I wasn't technically in a cult, though. Or maybe you could say I was in a very small cult – that's how I think of it often. After leaving my father, my mother got involved with one of the professors in her MSW program at UNO. At first he was just the guy mom was dating. At first he was just a big, somewhat-gruff, Wilford-Brimly-ish guy who wasn't much used to dealing with kids and won our favor with MacDonald's breakfasts and the HBO and Atari he had at home. It seemed like he was rich. He made us laugh and told us he was just there to love us, he didn't want to replace our dad.

But he didn't stay on the sidelines for long. 

He wanted us to talk about our feelings when we were upset or angry. Not so strange, maybe. There were two therapists in the house, so we naturally gathered as a family to discuss any “acting out” so we could get to “what was really going on.” There was no room for hormonal teenage angst in that house – every act had an underlying emotional cause and he was determined to get to that underlying feeling, which usually meant that whoever was on the hot seat had to start crying and apologizing before anyone was allowed up off the couch and go to bed. 

He said he wanted us healthy. He said he wanted to help. He said he wanted to teach us how to move beyond our midwest, repressive upbringing and teach us to evolve. 

Sickness was seen as a symptom of repressed emotion as well – to this day, I almost never go to the doctor, sure that if I can just figure out what's “really going on with me,” the flu or cold or toothache or yeast infection or sprained ankle will just magically heal itself. I continue to believe this indoctrination in spite of thirty years of evidence to the contrary. That's how strong brainwashing is. 

And, of course, his sexual and physical abuse of us was all in service of our eventual “enlightenment.”

Living in my stepfather's house was similar to living in a cult compound. My stepfather articulated to me his vision of the “family” he wanted to grow, where my sister and I would bring our boyfriends, then husbands, to him, and he would have us all have sex with him, with each other. Then we would bring our children to him. He envisioned something that looked an awful lot like a cult. When I tried to leave, he held me up all night with a knife to me, threatening to rape then kill me and claim self-defense. I had to convince him that I 1) understood why I'd been wrong to ask for him to “end the sexual part of our relationship,” 2) understood I was making unenlightened choices out of fear in seeking to break away, and 3) promised to do better from then on. I was under his control then for another three years. I was eighteen years old. An adult college student.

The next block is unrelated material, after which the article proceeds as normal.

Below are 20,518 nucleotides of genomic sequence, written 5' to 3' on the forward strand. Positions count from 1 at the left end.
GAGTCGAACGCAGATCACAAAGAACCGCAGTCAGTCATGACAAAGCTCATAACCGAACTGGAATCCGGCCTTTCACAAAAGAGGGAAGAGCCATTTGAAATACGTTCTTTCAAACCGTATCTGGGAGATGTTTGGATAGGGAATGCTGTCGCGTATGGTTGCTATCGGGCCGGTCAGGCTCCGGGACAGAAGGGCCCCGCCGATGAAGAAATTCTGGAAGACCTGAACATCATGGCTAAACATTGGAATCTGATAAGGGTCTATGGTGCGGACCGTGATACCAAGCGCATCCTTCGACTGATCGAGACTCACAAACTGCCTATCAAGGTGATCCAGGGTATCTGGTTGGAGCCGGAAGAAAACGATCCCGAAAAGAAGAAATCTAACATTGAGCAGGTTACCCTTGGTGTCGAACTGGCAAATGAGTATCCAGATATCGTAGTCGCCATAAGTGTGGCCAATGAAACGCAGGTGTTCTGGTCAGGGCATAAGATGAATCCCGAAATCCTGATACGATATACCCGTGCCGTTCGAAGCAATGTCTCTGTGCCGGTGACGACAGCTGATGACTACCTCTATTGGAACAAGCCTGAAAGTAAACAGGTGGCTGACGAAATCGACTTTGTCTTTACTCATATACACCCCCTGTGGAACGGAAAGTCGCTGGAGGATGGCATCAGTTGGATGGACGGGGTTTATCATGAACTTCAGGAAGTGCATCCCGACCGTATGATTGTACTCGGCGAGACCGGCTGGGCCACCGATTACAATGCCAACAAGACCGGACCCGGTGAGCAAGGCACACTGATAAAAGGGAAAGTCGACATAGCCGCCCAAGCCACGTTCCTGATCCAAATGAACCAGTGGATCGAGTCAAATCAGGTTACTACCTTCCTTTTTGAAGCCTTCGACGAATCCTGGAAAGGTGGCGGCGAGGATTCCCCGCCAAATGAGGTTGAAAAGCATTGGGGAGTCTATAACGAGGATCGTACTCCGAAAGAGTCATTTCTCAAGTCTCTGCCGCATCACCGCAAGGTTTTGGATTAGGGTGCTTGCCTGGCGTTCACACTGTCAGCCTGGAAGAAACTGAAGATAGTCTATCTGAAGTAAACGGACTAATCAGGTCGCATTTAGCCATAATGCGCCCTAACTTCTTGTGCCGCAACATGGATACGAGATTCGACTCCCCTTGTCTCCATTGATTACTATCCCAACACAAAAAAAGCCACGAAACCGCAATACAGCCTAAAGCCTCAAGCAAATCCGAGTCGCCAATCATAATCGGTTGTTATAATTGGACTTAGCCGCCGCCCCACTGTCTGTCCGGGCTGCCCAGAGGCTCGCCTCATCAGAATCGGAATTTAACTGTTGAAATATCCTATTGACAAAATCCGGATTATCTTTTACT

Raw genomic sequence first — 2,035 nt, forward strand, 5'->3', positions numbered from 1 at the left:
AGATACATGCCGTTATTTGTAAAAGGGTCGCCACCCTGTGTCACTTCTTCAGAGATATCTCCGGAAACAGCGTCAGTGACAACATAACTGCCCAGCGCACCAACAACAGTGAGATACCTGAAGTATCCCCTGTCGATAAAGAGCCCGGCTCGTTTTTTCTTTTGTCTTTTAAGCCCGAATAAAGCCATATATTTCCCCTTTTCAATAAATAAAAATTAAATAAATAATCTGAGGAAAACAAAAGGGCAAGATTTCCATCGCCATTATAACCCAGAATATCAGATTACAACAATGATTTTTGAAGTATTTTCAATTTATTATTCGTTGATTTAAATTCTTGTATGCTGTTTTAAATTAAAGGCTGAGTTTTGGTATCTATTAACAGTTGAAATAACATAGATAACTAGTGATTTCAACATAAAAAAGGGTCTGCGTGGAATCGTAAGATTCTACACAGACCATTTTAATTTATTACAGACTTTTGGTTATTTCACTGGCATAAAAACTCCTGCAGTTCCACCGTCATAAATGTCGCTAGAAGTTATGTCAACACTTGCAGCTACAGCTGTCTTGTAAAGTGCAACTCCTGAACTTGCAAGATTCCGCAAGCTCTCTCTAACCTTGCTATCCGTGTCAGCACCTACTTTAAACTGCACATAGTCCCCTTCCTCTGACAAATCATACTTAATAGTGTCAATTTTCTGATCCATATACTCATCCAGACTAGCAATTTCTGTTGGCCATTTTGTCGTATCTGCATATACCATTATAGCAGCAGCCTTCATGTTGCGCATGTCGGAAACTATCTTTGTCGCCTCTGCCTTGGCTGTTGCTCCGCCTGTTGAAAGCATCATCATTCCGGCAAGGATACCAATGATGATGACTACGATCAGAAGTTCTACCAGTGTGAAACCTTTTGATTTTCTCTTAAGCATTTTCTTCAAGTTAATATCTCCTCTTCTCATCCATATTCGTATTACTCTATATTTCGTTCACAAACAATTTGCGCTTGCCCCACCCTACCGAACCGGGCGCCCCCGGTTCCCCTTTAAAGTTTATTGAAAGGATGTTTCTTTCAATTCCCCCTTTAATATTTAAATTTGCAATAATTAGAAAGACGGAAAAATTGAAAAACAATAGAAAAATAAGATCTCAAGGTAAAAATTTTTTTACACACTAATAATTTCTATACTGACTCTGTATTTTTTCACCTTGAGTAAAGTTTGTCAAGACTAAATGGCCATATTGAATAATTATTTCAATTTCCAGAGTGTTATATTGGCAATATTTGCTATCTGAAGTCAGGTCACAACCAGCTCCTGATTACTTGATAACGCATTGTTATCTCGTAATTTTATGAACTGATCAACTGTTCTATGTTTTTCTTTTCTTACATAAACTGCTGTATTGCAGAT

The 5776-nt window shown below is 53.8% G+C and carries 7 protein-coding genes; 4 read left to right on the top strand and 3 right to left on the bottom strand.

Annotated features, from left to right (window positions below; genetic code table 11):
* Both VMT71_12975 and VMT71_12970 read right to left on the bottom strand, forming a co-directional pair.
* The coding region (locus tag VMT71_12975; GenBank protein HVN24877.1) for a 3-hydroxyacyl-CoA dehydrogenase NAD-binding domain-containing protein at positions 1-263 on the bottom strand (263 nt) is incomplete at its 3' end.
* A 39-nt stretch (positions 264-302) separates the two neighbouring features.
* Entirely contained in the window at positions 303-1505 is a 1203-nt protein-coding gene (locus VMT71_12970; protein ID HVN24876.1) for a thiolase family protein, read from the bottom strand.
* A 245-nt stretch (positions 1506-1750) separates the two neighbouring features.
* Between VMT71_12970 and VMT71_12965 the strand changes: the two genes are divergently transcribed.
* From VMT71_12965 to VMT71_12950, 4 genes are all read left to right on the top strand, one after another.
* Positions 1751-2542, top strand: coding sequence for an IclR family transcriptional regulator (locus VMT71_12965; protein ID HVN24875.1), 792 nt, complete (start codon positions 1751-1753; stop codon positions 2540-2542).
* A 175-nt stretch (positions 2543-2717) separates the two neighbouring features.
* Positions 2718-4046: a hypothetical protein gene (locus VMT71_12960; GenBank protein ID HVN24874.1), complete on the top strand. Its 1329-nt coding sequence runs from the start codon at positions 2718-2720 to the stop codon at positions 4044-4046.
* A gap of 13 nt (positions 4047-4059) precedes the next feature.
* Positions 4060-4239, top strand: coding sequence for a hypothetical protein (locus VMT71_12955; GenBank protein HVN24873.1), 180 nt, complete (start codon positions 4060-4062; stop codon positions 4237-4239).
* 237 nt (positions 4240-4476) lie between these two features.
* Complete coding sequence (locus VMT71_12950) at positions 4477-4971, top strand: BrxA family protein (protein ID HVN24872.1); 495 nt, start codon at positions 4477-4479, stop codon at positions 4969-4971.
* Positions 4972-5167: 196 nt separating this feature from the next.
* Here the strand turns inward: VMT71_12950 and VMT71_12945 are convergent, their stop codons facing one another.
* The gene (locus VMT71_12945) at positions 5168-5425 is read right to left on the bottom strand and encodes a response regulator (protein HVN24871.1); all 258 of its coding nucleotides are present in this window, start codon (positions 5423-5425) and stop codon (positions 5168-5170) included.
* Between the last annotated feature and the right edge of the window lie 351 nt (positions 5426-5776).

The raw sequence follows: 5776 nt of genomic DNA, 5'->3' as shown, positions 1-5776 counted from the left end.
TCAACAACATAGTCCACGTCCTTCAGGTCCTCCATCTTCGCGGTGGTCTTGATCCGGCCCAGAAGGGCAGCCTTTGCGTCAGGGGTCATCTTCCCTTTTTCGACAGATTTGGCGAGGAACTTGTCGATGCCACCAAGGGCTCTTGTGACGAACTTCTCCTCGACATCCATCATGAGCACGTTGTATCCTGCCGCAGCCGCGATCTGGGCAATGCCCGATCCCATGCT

I had to betray my mother. I had to betray my sister. I had to betray my father. I had to betray every single person I was in a relationship with. And, of course, every minute of “surviving” my stepfather's abuse meant having to betray myself.


They say the difference between a cult and say, a religion, is what happens when you try to leave. And sure, there are religions that do not shame or guilt or shun a person who finds they no longer believe – but many christian sects insist that the no-longer-believer is going to burn in a pit of fire for eternity if they move away from the “true faith.” Scientologists who leave are cut off from everyone they love who is still a part of the cult, and they may be harassed and threatened if they speak out about their lives within Scientology. For my part, when I finally got the courage to begin breaking contact with my stepfather, he both threatened to have me killed andcalled me constantly (at work, primarily, of course, because it would have been ideal for him if I'd lost my job), trying to wheedle and love me back to him.